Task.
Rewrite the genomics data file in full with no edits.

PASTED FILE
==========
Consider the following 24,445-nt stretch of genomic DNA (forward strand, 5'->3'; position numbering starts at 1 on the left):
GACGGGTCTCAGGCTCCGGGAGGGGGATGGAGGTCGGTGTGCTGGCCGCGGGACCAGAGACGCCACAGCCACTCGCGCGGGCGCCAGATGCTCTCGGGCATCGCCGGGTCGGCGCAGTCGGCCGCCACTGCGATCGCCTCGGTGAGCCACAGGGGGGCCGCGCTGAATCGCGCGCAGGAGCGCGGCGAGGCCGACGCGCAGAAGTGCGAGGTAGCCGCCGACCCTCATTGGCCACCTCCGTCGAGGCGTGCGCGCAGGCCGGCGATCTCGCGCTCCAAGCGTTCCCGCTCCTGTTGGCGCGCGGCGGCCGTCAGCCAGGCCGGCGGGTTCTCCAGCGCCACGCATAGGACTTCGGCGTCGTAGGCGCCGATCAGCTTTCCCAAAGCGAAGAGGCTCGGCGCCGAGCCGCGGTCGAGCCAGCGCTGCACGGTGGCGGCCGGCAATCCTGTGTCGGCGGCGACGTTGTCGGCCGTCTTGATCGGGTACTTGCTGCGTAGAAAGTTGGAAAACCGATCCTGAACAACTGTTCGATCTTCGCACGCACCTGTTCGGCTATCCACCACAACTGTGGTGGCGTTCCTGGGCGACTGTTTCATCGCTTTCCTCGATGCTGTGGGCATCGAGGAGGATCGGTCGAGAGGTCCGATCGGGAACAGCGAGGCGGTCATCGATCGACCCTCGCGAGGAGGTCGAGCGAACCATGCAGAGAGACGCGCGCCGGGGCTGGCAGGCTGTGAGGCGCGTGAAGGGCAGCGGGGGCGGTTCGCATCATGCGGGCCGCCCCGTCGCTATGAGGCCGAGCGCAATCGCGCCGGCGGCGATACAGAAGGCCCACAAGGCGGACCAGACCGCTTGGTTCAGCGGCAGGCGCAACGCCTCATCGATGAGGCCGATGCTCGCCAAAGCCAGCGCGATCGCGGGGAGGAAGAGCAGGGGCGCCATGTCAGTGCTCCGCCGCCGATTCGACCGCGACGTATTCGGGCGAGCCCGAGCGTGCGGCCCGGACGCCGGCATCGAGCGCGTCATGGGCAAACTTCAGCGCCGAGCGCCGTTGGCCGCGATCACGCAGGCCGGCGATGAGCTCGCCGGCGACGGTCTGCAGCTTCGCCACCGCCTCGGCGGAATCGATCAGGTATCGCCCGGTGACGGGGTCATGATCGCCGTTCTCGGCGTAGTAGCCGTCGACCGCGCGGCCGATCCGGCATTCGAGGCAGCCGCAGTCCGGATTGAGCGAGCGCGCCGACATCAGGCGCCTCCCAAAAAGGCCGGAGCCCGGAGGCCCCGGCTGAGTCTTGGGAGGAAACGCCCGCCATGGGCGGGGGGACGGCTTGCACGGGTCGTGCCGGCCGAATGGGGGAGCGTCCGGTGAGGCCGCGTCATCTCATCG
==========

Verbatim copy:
Consider the following 24,445-nt stretch of genomic DNA (forward strand, 5'->3'; position numbering starts at 1 on the left):
GACGGGTCTCAGGCTCCGGGAGGGGGATGGAGGTCGGTGTGCTGGCCGCGGGACCAGAGACGCCACAGCCACTCGCGCGGGCGCCAGATGCTCTCGGGCATCGCCGGGTCGGCGCAGTCGGCCGCCACTGCGATCGCCTCGGTGAGCCACAGGGGGGCCGCGCTGAATCGCGCGCAGGAGCGCGGCGAGGCCGACGCGCAGAAGTGCGAGGTAGCCGCCGACCCTCATTGGCCACCTCCGTCGAGGCGTGCGCGCAGGCCGGCGATCTCGCGCTCCAAGCGTTCCCGCTCCTGTTGGCGCGCGGCGGCCGTCAGCCAGGCCGGCGGGTTCTCCAGCGCCACGCATAGGACTTCGGCGTCGTAGGCGCCGATCAGCTTTCCCAAAGCGAAGAGGCTCGGCGCCGAGCCGCGGTCGAGCCAGCGCTGCACGGTGGCGGCCGGCAATCCTGTGTCGGCGGCGACGTTGTCGGCCGTCTTGATCGGGTACTTGCTGCGTAGAAAGTTGGAAAACCGATCCTGAACAACTGTTCGATCTTCGCACGCACCTGTTCGGCTATCCACCACAACTGTGGTGGCGTTCCTGGGCGACTGTTTCATCGCTTTCCTCGATGCTGTGGGCATCGAGGAGGATCGGTCGAGAGGTCCGATCGGGAACAGCGAGGCGGTCATCGATCGACCCTCGCGAGGAGGTCGAGCGAACCATGCAGAGAGACGCGCGCCGGGGCTGGCAGGCTGTGAGGCGCGTGAAGGGCAGCGGGGGCGGTTCGCATCATGCGGGCCGCCCCGTCGCTATGAGGCCGAGCGCAATCGCGCCGGCGGCGATACAGAAGGCCCACAAGGCGGACCAGACCGCTTGGTTCAGCGGCAGGCGCAACGCCTCATCGATGAGGCCGATGCTCGCCAAAGCCAGCGCGATCGCGGGGAGGAAGAGCAGGGGCGCCATGTCAGTGCTCCGCCGCCGATTCGACCGCGACGTATTCGGGCGAGCCCGAGCGTGCGGCCCGGACGCCGGCATCGAGCGCGTCATGGGCAAACTTCAGCGCCGAGCGCCGTTGGCCGCGATCACGCAGGCCGGCGATGAGCTCGCCGGCGACGGTCTGCAGCTTCGCCACCGCCTCGGCGGAATCGATCAGGTATCGCCCGGTGACGGGGTCATGATCGCCGTTCTCGGCGTAGTAGCCGTCGACCGCGCGGCCGATCCGGCATTCGAGGCAGCCGCAGTCCGGATTGAGCGAGCGCGCCGACATCAGGCGCCTCCCAAAAAGGCCGGAGCCCGGAGGCCCCGGCTGAGTCTTGGGAGGAAACGCCCGCCATGGGCGGGGGGACGGCTTGCACGGGTCGTGCCGGCCGAATGGGGGAGCGTCCGGTGAGGCCGCGTCATCTCATCG